• ColinTwiggs says:

        Every species on the planet both consumes and produces waste. In a sustainable system, the waste of one species is consumed by another, but human consumption (and waste) over the last few centuries has disrupted this cycle. Population growth is slowing in most parts of the world (except sub-Saharan Africa) which is good news. But we need to change our consumption patterns — carbon fuels, plastics, fertilizers, insecticides, herbicides are ready examples — in order to restore the cycle.

  3. Laurence says:

    Fully agree ! You may be interested in Professor Piers Corbyn of WeatherAction based in UK

  4. mjpwelly says:

    I suggest you read these relevant sources:
    Adjustments made by BoM actually *decrease* the warming trend relative to unadjusted records.

    Perhaps more directly to your point, also this:
    Marohasy made a fuss about the Rutherglen temperature record. BoM identified that the algorithm used had correctly picked up a station change that they had otherwise not been aware of. The second link demonstrates how this impacts on the record and it’s adjustment.
    As I said, in my original post, BoM have responded to at least some of Marohasy’s claims and shown her to be incorrect.
    I believe there is also a similar track record regarding the Darwin record.
    Yet Marohasy still claims there is something afoot for this station, and I can see no evidence to justify her doing so. I base my comment that I don’t consider her a credible source with reasonable consideration.

    There is only so much time and taxpayer dollars a budget limited entity can put into chasing false assertions. Particularly when, despite the assertions, adjustments made to the raw data overall have reduced the warming trend.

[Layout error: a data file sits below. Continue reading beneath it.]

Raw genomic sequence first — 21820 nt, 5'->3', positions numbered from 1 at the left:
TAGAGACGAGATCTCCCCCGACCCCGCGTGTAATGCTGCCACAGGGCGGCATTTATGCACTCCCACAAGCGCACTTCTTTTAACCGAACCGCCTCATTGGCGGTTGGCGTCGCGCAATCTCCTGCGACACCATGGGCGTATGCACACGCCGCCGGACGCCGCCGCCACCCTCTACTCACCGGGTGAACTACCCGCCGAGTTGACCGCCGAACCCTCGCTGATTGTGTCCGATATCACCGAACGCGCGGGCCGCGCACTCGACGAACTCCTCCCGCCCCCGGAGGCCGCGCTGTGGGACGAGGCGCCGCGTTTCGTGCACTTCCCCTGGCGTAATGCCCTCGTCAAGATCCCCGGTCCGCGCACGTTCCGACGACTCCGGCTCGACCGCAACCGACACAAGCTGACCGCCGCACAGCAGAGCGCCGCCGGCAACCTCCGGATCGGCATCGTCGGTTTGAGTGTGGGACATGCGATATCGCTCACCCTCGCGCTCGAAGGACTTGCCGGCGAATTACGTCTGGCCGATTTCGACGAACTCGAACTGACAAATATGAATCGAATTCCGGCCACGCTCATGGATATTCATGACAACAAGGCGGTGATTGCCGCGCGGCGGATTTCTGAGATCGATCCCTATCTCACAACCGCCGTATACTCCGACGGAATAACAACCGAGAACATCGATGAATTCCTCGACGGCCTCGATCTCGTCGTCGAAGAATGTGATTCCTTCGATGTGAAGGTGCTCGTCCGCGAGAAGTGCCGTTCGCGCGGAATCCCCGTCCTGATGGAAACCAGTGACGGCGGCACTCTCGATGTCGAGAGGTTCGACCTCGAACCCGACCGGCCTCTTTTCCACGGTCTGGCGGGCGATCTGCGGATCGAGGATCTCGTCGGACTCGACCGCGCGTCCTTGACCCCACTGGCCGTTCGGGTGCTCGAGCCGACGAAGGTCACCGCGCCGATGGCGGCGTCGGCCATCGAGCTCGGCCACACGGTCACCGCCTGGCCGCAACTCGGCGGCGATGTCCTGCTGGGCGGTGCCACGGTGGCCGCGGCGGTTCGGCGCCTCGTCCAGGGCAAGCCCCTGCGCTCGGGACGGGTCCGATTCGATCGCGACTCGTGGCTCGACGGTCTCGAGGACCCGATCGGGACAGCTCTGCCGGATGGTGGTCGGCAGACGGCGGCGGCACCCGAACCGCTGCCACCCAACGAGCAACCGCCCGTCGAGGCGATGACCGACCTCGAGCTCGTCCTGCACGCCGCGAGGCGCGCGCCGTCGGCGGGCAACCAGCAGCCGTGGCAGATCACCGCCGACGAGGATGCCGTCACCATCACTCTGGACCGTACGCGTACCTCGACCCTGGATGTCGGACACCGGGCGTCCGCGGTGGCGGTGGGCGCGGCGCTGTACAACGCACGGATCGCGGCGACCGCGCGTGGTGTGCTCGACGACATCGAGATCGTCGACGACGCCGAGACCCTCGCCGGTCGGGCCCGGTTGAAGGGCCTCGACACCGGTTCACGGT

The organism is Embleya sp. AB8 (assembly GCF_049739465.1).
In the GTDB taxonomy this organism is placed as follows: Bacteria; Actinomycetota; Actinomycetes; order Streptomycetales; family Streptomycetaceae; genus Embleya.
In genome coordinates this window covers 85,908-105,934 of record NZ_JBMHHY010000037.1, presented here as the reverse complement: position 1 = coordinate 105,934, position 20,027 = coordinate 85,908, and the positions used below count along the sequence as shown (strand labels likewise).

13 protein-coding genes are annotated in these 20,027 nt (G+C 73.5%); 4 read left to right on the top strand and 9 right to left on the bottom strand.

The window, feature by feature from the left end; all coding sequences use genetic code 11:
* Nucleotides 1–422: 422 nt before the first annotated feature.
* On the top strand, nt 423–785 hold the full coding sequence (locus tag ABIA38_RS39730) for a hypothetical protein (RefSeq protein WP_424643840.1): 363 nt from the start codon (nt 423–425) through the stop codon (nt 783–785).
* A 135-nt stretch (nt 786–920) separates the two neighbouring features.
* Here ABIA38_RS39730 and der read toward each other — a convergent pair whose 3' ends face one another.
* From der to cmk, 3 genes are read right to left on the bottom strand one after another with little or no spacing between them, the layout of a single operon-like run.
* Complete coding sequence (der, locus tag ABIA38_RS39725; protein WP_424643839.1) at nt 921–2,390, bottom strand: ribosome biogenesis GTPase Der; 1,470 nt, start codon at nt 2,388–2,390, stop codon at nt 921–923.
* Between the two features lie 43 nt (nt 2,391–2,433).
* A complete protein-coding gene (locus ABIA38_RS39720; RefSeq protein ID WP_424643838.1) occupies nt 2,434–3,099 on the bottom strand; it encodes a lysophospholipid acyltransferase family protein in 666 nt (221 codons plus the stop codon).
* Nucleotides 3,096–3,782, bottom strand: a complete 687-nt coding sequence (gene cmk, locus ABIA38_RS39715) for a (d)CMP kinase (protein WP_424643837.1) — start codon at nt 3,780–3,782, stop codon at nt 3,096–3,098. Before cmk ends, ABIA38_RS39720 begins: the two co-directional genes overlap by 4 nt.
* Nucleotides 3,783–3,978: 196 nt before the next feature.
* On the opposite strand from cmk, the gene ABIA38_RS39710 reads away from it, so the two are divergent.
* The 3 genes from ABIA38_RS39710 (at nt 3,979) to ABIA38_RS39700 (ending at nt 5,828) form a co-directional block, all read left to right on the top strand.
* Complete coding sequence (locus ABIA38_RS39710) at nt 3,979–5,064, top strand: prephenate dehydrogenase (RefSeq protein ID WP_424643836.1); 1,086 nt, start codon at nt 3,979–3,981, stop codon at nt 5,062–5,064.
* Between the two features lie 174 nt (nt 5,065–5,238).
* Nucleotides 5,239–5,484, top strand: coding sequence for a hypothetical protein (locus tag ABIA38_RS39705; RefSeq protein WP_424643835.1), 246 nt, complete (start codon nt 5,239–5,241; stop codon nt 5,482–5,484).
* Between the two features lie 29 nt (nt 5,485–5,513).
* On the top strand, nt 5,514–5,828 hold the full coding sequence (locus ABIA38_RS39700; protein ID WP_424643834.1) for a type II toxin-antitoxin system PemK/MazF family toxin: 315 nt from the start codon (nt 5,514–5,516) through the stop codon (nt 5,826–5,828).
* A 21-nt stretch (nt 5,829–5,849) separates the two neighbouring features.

5. frankaquin0 says:

    Ha! Well, you just knew I would wade into this one – didn’t you Colin. I was going to go through her points one by one, but she’s used the old blunderbuss technique, scattering supported and unsupported snippets willy-nilly, so I gave up – not that I’m qualified to do so anyway, but I thought it would be fun. And who knows? She might be right. The Bureau of Meteorology may well be part of a worldwide left wing conspiracy to put PV panels on our roofs. But somehow I doubt it.

    I have a friend who recently tried to draw me into a who’s right and who’s wrong discussion about climate change. I offered him the following reply:

    “The capacity of the human brain for self delusion may well be limitless. It is truly amazing to me how many smart people can’t cope with the idea that if we all keep farting in a room it will eventually smell. They just can’t do it. Not that it matters. There is no possible proof in the universe that will convince everybody of anything. When we attach our self-worth (or our pay cheques in this case) to any ambiguous idea that either pleases us or annoys us, no amount of data and graphs will make us switch sides. That’s the problem with self esteem. We can talk about this till the cows come home, but we’ll all be dead by the time someone might come up with a definitive answer. And even then – probably not.”

    So back to Ms. Marohasy: Rather than check her science I looked up her credentials. She’s a Senior Fellow of the Institute of Public Affairs ( Its aims are listed as advocating free market economic policies such as privatisation and deregulation of state-owned enterprises, trade liberalisation and deregulated workplaces, climate change scepticism, the abolition of the minimum wage and the repeal of the Racial Discrimination Act 1975 in part. I thought how strange to have an aim of being a climate change sceptic. You’d think the aim would be to get to the bottom of the climate change debate, rather than to be a perpetual sceptic. Then I looked at the supporters and patrons and understood perfectly: Gina Rinehart, Rupert Murdoch, Tony Abbott, and Cardinal George Pell were among the great and the good, financially supported by ExxonMobil, Telstra, WMC Resources, BHP Billiton, Phillip Morris, Murray Irrigation Limited, Visy Industries, Clough Engineering, Caltex, Shell, Esso, British American Tobacco. I thought whew! We’re in good hands. These guys would never bend the truth in their own interests. Would they?